Q. So what did you think sitting there in San Diego with the Michigan job open and people clamoring, 'Please go get Jim Harbaugh, please go get Les Miles?'

A. I didn't think anything. It didn't bother me. I have about this much ego (holds thumb and forefinger an inch apart). I had a job to do there. I had a team, 115 boys, 115 sons, and that's the way I've always looked at it.

Q. Your career record is 47-51. Why shouldn't people be nervous about that?

A. They can be nervous. I can't control what other people think, and to be honest with you, I don't care. But I know we have a plan. And this is where I may be a little arrogant — we do it the right way, with an unbelievable love and respect for the guys on this team. Love and respect sometimes is ripping a kid's tail, making sure he's going to class, making sure they're being accountable to each other.

Q. How often do you chew a kid's tail?

A. Oh, usually daily. Like I said, you got 115 sons. And if you went down and grabbed 115 people off State Street right now and lined 'em up, there's going to be 8-10 knuckleheads. I was a knucklehead, so I understand that. If I didn't have coaches who cared, parents who cared, I wouldn't be here.

Q. How, exactly, were you a knucklehead?

A. Just bad decisions about going to class, about maybe being out late on a Saturday night. I never reached my full potential, either academically those two years or as a teammate. That's what bothers me, because I let 115 other guys down.

Q. It still bothers you?

A. Oh, yeah, to this day.

Q. So, say you've had an exhausting day and you've got a free night. What do you want for a good meal?

A. Well, it would start with oysters on the half shell. A steak would be good. But really, just give me my wife's homemade pizza. We've done it for 32 years, every Thursday night during football season — homemade pizza. Then in our little tutorial session with my position group on Fridays, they get leftover pizza.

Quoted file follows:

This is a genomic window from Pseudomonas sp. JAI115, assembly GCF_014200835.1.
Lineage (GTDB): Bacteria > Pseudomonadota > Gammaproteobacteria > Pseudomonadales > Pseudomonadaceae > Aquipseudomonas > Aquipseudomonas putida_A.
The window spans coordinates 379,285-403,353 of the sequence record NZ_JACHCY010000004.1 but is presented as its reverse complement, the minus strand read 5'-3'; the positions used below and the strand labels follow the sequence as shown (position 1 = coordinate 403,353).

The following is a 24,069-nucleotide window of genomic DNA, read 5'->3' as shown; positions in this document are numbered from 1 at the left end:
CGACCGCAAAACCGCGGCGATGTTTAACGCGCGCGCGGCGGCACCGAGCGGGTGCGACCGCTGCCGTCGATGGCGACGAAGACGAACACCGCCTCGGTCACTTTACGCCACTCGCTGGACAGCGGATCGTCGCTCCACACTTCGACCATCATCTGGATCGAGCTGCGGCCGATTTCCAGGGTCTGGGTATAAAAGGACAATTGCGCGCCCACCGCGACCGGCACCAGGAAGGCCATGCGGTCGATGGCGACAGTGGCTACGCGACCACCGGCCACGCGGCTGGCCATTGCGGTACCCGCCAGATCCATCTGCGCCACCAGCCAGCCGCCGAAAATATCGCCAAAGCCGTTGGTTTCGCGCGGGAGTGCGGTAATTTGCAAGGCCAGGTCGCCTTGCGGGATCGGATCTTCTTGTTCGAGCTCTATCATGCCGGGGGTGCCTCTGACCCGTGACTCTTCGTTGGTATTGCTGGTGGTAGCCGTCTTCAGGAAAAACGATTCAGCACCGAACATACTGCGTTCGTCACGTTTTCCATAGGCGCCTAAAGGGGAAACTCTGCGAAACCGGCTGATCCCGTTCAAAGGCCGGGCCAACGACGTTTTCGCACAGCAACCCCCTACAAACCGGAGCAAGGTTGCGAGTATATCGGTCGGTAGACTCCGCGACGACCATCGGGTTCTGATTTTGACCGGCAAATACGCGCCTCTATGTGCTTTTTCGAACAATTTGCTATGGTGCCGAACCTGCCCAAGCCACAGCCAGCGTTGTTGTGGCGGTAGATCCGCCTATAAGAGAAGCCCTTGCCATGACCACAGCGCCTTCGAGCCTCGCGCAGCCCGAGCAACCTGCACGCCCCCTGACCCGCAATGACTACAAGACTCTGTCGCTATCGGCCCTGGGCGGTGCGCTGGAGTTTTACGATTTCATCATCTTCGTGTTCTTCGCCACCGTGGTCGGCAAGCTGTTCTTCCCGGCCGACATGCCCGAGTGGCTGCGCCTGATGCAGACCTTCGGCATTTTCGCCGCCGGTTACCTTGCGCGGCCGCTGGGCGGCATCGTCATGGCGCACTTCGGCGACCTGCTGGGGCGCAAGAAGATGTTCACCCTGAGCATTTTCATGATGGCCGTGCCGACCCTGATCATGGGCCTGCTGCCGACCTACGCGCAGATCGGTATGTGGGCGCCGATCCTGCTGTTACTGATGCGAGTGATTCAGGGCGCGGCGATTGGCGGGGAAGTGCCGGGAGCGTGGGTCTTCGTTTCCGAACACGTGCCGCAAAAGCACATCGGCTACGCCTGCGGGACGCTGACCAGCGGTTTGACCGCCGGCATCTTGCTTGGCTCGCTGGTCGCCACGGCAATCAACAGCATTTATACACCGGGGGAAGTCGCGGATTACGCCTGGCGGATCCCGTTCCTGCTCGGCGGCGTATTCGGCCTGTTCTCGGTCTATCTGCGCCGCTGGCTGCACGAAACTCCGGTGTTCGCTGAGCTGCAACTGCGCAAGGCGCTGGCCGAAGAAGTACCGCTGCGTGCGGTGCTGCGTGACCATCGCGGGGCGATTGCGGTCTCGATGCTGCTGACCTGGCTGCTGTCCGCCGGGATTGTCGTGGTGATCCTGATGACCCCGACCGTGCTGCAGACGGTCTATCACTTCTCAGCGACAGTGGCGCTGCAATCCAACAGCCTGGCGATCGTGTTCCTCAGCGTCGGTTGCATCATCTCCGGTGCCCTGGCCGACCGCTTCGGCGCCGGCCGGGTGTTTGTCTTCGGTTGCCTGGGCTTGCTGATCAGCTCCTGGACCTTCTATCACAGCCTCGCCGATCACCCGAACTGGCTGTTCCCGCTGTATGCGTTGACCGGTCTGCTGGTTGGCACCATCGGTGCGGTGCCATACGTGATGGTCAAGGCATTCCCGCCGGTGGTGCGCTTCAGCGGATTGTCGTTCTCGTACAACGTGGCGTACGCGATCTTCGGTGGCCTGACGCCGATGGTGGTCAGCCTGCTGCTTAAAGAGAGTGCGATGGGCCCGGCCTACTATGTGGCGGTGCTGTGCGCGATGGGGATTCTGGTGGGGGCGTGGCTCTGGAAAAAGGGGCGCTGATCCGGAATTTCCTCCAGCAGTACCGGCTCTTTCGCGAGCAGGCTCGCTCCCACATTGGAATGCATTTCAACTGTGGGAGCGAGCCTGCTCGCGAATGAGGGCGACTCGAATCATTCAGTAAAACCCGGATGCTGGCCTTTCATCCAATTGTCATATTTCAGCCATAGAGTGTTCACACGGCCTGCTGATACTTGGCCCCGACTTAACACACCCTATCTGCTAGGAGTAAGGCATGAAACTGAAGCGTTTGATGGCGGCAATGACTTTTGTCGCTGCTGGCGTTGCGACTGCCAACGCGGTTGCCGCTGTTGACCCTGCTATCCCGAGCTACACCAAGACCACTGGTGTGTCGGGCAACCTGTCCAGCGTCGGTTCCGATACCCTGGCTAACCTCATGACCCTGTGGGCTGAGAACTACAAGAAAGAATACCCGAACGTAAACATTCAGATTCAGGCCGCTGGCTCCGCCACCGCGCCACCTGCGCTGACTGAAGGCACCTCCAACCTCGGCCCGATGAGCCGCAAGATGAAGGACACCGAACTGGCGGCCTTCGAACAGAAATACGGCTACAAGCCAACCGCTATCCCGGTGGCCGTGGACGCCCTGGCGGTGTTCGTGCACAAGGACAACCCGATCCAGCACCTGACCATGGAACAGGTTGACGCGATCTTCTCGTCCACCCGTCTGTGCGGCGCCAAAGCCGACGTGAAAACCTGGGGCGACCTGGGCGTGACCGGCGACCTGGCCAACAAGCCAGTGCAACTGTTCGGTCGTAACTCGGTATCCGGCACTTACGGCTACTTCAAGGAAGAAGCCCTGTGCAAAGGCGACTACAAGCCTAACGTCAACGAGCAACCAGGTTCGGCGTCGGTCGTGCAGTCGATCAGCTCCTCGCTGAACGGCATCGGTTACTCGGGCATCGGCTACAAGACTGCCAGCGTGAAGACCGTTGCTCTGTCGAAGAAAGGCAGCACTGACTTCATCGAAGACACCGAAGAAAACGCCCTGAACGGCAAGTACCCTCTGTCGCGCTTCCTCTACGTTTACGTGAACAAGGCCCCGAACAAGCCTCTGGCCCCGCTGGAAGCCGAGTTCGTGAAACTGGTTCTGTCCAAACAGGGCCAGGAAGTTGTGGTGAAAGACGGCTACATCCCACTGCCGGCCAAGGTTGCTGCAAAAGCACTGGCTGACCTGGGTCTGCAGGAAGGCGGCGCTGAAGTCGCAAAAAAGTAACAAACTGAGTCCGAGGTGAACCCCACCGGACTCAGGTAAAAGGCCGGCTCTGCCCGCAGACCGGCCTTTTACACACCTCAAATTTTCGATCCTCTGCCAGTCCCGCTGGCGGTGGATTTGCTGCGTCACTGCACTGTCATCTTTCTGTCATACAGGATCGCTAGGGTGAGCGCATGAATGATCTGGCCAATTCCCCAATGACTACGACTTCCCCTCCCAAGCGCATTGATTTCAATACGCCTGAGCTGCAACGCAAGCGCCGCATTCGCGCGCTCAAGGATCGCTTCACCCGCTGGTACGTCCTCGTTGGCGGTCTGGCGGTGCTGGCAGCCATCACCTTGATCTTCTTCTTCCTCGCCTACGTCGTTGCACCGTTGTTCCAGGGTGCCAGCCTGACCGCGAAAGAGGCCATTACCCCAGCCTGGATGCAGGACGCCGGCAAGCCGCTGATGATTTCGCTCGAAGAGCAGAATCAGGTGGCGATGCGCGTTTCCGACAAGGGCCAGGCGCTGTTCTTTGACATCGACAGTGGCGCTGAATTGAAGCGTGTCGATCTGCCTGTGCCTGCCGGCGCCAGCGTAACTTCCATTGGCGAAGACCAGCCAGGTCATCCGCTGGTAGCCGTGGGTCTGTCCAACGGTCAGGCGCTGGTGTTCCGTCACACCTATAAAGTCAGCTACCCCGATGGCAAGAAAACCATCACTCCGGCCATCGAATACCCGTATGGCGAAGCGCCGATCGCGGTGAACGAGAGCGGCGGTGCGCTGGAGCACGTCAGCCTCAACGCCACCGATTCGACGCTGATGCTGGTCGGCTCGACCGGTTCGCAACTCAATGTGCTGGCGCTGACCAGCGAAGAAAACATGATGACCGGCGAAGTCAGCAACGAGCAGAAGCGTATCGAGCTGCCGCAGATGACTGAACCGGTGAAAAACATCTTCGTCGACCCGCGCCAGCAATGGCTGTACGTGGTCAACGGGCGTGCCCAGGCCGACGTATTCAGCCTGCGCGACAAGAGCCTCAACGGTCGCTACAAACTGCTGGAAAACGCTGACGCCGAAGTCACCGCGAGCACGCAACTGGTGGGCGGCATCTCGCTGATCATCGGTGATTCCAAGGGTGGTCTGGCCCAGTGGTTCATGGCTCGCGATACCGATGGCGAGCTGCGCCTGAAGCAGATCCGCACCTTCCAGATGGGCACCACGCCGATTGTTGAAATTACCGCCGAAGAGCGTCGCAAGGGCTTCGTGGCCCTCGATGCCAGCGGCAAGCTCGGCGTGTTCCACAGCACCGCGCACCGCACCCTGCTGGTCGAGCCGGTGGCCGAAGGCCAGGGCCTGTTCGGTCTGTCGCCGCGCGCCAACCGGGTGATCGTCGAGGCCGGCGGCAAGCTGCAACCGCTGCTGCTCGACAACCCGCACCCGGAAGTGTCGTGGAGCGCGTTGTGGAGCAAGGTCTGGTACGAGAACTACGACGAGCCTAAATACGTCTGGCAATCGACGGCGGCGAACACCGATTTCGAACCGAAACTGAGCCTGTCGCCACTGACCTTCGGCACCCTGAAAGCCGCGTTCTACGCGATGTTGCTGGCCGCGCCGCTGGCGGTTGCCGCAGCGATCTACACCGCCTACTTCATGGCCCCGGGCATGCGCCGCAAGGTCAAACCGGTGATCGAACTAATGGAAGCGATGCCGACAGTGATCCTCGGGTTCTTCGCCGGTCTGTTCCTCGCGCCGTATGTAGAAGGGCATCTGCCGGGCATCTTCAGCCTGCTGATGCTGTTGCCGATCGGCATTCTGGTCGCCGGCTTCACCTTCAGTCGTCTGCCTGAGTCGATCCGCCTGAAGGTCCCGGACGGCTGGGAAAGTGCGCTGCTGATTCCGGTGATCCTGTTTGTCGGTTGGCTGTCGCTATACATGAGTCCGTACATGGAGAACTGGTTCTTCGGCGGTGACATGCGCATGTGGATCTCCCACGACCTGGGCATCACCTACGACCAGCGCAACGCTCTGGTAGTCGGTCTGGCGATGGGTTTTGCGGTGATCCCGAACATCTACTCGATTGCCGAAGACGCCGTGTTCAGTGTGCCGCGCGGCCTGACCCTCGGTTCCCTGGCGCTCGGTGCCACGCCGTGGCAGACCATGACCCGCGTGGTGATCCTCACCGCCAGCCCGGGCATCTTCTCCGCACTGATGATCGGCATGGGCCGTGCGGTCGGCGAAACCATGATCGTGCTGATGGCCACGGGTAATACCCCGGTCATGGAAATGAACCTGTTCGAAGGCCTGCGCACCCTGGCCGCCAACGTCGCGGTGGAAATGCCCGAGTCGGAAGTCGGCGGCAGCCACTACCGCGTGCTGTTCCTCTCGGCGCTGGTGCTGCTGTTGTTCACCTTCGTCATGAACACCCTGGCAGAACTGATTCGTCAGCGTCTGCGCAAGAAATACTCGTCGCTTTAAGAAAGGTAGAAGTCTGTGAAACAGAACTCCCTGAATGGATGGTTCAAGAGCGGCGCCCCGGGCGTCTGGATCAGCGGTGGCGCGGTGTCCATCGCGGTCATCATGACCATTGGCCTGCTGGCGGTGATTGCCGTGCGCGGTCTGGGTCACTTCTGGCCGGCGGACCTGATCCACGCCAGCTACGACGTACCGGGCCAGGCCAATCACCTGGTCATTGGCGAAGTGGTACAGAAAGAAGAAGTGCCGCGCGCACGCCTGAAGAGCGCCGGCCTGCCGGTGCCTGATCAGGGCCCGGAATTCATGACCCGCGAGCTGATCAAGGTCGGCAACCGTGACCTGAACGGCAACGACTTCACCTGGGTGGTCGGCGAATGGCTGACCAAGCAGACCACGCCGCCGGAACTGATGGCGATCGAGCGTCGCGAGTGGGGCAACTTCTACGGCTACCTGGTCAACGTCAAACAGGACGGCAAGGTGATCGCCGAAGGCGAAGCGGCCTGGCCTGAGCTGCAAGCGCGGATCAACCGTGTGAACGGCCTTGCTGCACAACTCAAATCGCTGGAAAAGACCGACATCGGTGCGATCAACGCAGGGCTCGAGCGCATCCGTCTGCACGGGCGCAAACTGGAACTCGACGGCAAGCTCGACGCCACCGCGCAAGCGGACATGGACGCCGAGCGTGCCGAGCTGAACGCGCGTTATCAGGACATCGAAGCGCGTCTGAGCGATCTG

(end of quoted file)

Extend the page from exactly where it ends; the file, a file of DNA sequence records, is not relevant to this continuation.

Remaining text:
Q. You met Laura in the seventh grade (in Kettering, Ohio). Looks to me like you married the first girl you ever dated?

A. Yeah. My best friend, still is to this day.

Q. Do you have a favorite book?

A. "Lone Survivor" by Marcus Luttrell of the U.S Navy SEALs. Worst pain in SEAL history, in Afghanistan. And we embedded with the SEALs in San Diego. Our greatest warriors.

Q. It's pretty clear what your strengths are — communicator, coach, teacher. What's your weakness?

A. (Laughs.) There's probably a lot of them. Clothes aren't important to me, so I guess my wardrobe is a weakness. You know, that'd be a good question for Laura. Probably a lack of discipline in taking care of my own health. That's something I promise you she would say.

(His cell phone rings to the song "Who are you?" by The Who. He looks at it and smiles).

That was her, in fact.

Q. Many fans crave a return to old Michigan ways. You've talked about being tough in the trenches, having a pounding defense. What about the little traditions, like helmet stickers again?

A. I don't know about the helmet stickers yet. I'm gonna get some counsel from ex-players, from coach (Gary) Moeller, coach (Jerry) Hanlon. We are going to have captains, I can promise you.

Q. You have 18 starters back next year, including the Big Ten offensive player of the year. I'm thinking an 8-4 record, minimum. What do you think?

A. If we don't win the championship, we failed, period.

Q. Have you looked at your roster closely and assessed how good you could or couldn't be?

A. No. If we don't win the championship, we failed.

Q. So I suppose it's possible then?

A. I wouldn't be here if it wasn't.

Big Three

Michigan coach Brady Hoke has said he will place extra emphasis on Michigan's three biggest rivalry games — Ohio State, Michigan State and Notre Dame. How the Wolverines have fared against those opponents in the last 10 years:

SeasonOhio StateMichigan StateNotre Dame
2001L 26-20L 26-24DNP
2002L 14-9W 49-3L 25-23
2003W 35-21W 27-20W 38-0
2004L 37-21W 45-37L 28-20
2005L 25-21W 34-31L 17-10
2006L 42-39W 31-13W 47-21
2007L 14-3W 28-24W 38-0
2008L 42-7L 35-21L 35-17
2009L 21-10L 26-20W 38-34
2010L 37-7L 34-17W 28-24